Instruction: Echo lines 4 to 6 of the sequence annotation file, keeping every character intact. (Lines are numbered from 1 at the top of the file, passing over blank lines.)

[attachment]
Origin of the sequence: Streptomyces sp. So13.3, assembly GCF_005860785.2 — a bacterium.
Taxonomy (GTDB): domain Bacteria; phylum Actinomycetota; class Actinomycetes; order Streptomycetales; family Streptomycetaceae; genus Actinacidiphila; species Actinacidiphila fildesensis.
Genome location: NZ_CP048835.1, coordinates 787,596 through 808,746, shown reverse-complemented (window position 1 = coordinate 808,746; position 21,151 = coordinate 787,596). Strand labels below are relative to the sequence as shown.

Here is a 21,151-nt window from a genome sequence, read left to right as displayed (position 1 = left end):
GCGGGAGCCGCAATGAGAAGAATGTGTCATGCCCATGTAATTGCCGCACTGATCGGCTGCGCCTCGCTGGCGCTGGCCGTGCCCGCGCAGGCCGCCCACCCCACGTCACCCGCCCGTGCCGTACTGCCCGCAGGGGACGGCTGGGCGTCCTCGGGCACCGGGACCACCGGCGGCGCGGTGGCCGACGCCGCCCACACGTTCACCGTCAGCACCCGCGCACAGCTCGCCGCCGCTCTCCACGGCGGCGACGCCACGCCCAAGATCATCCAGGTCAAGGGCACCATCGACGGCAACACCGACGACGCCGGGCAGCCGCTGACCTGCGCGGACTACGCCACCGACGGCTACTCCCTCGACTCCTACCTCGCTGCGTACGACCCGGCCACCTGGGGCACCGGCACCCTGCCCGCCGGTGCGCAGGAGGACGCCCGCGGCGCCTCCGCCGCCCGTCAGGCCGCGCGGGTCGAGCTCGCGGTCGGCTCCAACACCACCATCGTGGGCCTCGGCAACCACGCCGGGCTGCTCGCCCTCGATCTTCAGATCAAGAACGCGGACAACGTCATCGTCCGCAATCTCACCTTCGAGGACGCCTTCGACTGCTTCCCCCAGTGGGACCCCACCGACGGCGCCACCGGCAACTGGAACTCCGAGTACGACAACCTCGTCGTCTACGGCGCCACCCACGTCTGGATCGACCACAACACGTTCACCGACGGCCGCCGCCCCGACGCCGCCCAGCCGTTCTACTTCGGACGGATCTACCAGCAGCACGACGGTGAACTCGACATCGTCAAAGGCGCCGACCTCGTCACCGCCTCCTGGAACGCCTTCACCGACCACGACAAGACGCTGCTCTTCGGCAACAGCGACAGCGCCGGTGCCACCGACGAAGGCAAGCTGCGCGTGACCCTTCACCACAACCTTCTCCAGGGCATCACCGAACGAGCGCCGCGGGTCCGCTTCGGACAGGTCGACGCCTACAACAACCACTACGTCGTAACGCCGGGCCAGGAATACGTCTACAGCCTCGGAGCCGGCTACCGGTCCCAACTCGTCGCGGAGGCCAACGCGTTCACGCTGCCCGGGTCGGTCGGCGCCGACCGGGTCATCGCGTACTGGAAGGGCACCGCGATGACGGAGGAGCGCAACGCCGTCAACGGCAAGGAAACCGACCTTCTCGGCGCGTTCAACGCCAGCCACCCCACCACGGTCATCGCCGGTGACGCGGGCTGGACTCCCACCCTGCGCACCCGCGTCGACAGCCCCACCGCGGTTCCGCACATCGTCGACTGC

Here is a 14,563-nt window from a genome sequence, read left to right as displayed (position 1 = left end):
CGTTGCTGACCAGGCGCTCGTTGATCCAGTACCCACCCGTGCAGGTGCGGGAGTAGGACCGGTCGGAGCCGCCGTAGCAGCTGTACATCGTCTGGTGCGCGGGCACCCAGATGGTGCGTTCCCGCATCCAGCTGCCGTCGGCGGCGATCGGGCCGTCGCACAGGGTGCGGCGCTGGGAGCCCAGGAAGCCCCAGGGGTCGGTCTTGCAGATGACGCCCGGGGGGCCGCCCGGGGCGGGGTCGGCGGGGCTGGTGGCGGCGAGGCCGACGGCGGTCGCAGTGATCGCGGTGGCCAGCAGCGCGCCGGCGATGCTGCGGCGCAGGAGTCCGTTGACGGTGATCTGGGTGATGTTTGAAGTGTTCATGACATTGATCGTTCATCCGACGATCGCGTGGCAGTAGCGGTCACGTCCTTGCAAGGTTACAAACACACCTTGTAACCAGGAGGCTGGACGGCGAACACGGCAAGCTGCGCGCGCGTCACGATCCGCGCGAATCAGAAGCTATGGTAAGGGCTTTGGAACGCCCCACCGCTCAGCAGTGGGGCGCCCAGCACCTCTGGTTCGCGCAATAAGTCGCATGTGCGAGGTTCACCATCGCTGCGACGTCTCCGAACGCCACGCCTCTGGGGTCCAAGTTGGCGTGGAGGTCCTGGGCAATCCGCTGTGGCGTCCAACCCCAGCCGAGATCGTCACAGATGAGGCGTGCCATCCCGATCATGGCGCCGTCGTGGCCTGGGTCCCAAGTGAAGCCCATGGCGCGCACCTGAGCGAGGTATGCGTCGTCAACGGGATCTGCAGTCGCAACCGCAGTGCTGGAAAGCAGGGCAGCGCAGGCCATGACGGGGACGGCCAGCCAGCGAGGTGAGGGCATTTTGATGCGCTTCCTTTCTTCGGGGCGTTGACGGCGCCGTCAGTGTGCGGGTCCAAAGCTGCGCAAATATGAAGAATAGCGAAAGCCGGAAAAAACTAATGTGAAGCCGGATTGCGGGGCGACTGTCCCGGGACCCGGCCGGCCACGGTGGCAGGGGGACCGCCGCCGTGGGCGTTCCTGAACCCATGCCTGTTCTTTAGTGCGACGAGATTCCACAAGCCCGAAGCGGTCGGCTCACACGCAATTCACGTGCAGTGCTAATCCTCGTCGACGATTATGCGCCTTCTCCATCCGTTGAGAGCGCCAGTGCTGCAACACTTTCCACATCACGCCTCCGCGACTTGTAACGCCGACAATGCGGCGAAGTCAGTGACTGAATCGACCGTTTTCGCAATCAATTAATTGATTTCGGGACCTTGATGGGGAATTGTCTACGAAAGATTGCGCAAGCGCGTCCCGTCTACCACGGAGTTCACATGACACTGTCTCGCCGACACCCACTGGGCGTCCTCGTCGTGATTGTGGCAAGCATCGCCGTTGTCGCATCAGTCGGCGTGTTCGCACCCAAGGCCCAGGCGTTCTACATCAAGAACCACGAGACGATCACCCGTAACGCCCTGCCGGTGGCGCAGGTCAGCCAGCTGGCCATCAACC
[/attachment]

Here is a 21,151-nt window from a genome sequence, read left to right as displayed (position 1 = left end):
GCGGGAGCCGCAATGAGAAGAATGTGTCATGCCCATGTAATTGCCGCACTGATCGGCTGCGCCTCGCTGGCGCTGGCCGTGCCCGCGCAGGCCGCCCACCCCACGTCACCCGCCCGTGCCGTACTGCCCGCAGGGGACGGCTGGGCGTCCTCGGGCACCGGGACCACCGGCGGCGCGGTGGCCGACGCCGCCCACACGTTCACCGTCAGCACCCGCGCACAGCTCGCCGCCGCTCTCCACGGCGGCGACGCCACGCCCAAGATCATCCAGGTCAAGGGCACCATCGACGGCAACACCGACGACGCCGGGCAGCCGCTGACCTGCGCGGACTACGCCACCGACGGCTACTCCCTCGACTCCTACCTCGCTGCGTACGACCCGGCCACCTGGGGCACCGGCACCCTGCCCGCCGGTGCGCAGGAGGACGCCCGCGGCGCCTCCGCCGCCCGTCAGGCCGCGCGGGTCGAGCTCGCGGTCGGCTCCAACACCACCATCGTGGGCCTCGGCAACCACGCCGGGCTGCTCGCCCTCGATCTTCAGATCAAGAACGCGGACAACGTCATCGTCCGCAATCTCACCTTCGAGGACGCCTTCGACTGCTTCCCCCAGTGGGACCCCACCGACGGCGCCACCGGCAACTGGAACTCCGAGTACGACAACCTCGTCGTCTACGGCGCCACCCACGTCTGGATCGACCACAACACGTTCACCGACGGCCGCCGCCCCGACGCCGCCCAGCCGTTCTACTTCGGACGGATCTACCAGCAGCACGACGGTGAACTCGACATCGTCAAAGGCGCCGACCTCGTCACCGCCTCCTGGAACGCCTTCACCGACCACGACAAGACGCTGCTCTTCGGCAACAGCGACAGCGCCGGTGCCACCGACGAAGGCAAGCTGCGCGTGACCCTTCACCACAACCTTCTCCAGGGCATCACCGAACGAGCGCCGCGGGTCCGCTTCGGACAGGTCGACGCCTACAACAACCACTACGTCGTAACGCCGGGCCAGGAATACGTCTACAGCCTCGGAGCCGGCTACCGGTCCCAACTCGTCGCGGAGGCCAACGCGTTCACGCTGCCCGGGTCGGTCGGCGCCGACCGGGTCATCGCGTACTGGAAGGGCACCGCGATGACGGAGGAGCGCAACGCCGTCAACGGCAAGGAAACCGACCTTCTCGGCGCGTTCAACGCCAGCCACCCCACCACGGTCATCGCCGGTGACGCGGGCTGGACTCCCACCCTGCGCACCCGCGTCGACAGCCCCACCGCGGTTCCGCACATCGTCGACTGC

Here is a 14,563-nt window from a genome sequence, read left to right as displayed (position 1 = left end):